I •The Giant’s garden was beautiful

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•The Giant’s garden was beautiful, and children loved to play in it.
• The Giant, who was selfish, built a high wall round his lovely garden.
• Childr en did not enter the gar den thereafter. Nor did Spring and
Summer till the Giant experienced a change of heart.
E VERY afternoon, as they were coming from school, the children
used to go and play in the Giant’s garden. It was a large lovely garden, with soft green grass. Here and
there over the grass stood beautiful flowers like stars, and there were twelve peach-trees that in the springtime broke out into delicate blossoms of pink and pearl, and in the autumn bore rich fruit. The birds sat on the trees and sang so sweetly that the children used tostop their games in order to listen to them. “How happy we are her e!” they cried to each other .
One day the Giant came back. He had been to visit his friend,
the Cornish ogre, and had stayed with him for seven years. Whenhe arrived he saw the children playing in the garden. “What are you doing here?” he cried in a very gruff voice, and
the children ran away.
Cornish ogre: a giant of Cornwall (in the U.K.) ogre: (in legends and fairy stories) a cruel
giant who eats people; (in common usage) a very frightening person
gruff: rough; surly
The Selfish Giant3

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“My own garden is my own garden,” said the Giant; “anyone can understand that, and I will allow nobody to play in it but myself.” So he built a high wall all round it, and put up a notice-board:
TRESP ASSERS WILL BE PROSECUTED
He was a very selfish Giant.
The poor children had now nowhere to play. They tried to play
on the road, but the road was very dusty and full of hard stones, and they did not like it. They used to wander round the high wallswhen their lessons wer e over, and talk about the beautiful gar den
inside. “How happy we wer e there!” they said to each other .
Then the Spring came, and all over the country there were little
blossoms and little birds. Only in the garden of the Selfish Giant itwas still winter . The birds did not car e to sing in it as ther e were no
trespassers: those who enter somebody’s land/property without his/her permission
prosecuted: tried in a court of law (here, punished)

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children, and the trees forgot to blossom. Once a beautiful flower put its head out from the grass, but when it saw the notice-board itwas so sorry for the children that it slipped back into the groundagain, and went off to sleep. The only people who were pleased werethe Snow and the Frost. “Spring has forgotten this garden,” theycried, “so we will live here all the year round.” The Snow covered upthe grass with her great white cloak, and the Frost painted all thetr ees silver . Then they invited the North W ind to stay with them,
and he came. He was wrapped in furs, and he roared all day aboutthe garden, and blew the chimney-pots down. ”This is a delightfulspot,” he said, “we must ask Hail on a visit.” So the Hail came.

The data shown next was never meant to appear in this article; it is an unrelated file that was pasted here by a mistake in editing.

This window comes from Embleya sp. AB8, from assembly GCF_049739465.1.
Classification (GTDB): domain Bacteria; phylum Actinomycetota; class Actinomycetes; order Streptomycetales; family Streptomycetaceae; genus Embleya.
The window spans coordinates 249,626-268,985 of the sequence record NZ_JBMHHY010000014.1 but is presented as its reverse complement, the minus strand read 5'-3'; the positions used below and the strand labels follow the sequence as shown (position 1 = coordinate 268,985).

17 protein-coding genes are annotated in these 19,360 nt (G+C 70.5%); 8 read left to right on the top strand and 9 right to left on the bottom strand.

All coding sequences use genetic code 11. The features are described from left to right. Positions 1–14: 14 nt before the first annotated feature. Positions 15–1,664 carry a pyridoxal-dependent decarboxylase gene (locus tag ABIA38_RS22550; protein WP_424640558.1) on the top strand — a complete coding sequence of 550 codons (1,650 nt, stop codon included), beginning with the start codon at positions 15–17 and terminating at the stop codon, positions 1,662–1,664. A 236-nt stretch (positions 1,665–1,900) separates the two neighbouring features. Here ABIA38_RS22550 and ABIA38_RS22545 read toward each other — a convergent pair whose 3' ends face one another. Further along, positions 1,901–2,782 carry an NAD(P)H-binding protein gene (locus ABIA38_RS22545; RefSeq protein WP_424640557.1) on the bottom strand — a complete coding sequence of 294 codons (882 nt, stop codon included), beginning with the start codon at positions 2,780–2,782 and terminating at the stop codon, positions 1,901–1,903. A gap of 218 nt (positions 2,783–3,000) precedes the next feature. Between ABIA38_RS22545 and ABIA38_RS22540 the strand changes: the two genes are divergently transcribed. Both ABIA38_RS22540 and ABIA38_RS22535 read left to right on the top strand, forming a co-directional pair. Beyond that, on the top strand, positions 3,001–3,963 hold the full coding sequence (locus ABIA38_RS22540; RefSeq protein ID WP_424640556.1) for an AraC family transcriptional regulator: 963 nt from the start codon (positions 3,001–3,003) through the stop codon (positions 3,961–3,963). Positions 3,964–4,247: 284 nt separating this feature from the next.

Every day for three hours he rattled on the roof of the castle till hebroke most of the slates, and then he ran round and round thegarden as fast as he could go. He was dressed in grey, and hisbreath was like ice. “I cannot understand why the Spring is so late in coming,” said
the Selfish Giant, as he sat at the window and looked out at hiscold, white gar den; “I hope ther e will be a change in the weather .”
But the Spring never came, nor the Summer . The Autumn gave
golden fruit to every garden, but to the Giant’s garden she gavenone. “He is too selfish,” she said. So it was always Winter there,and the North Wind and the Hail, and the Frost, and the Snowdanced about through the trees. One morning the Giant was lying awake in bed when he heard
some lovely music. It sounded so sweet to his ears that he thoughtit must be the King’s musicians passing by. It was really only alittle linnet singing outside his window, but it was so long sincehe had heard a bird singing in his garden that it seemed to him tobe the most beautiful music in the world. Then the Hail stopped
dancing over his head, and the North Wind ceased roaring, and adelicious per fume came to him thr ough the open casement. “I
believe the Spring has come at last,” said the Giant; and he jumpedout of bed and looked out.
Snow, Frost, North Wind, Hail: All these have been presented as characters or persons.
North Wind is the chilly wind, and Hail is the hailstorm
linnet: a brownish songbird
found in Europe
casement: window that opens on hinges like a door

Comprehension Check
1.Why is the Giant called selfish?
2. On one occasion the children said: “How happy we are here!”
Later they said: “How happy we were there!” What are they referring to in both the cases?
3. (i)When spring came, it was still winter in the garden. What does winter stand for or indicate here?
(ii) Winter has been presented like a story with its own characters andtheir activities. Describe the story in your own words.
4. Was the Giant happy or sad over the state of the gar den?
5 . What effect did the linnet’s song have over Hail and the North Wind?
II
• To celebrate the return of the children, trees covered themselves with birds and blossoms.
• The Giant was delighted to see his friends back, especially a littleboy whom he loved dearly.
• The little boy soon disappear ed only to return much later .
He saw a most wonder ful sight. Through a little hole in the wall the
children had crept in, and they were sitting in the branches of the trees. In every tree that he could see there was a little child. And thetrees were so glad to have the children back again that they hadcovered themselves with blossoms, and were waving their arms gently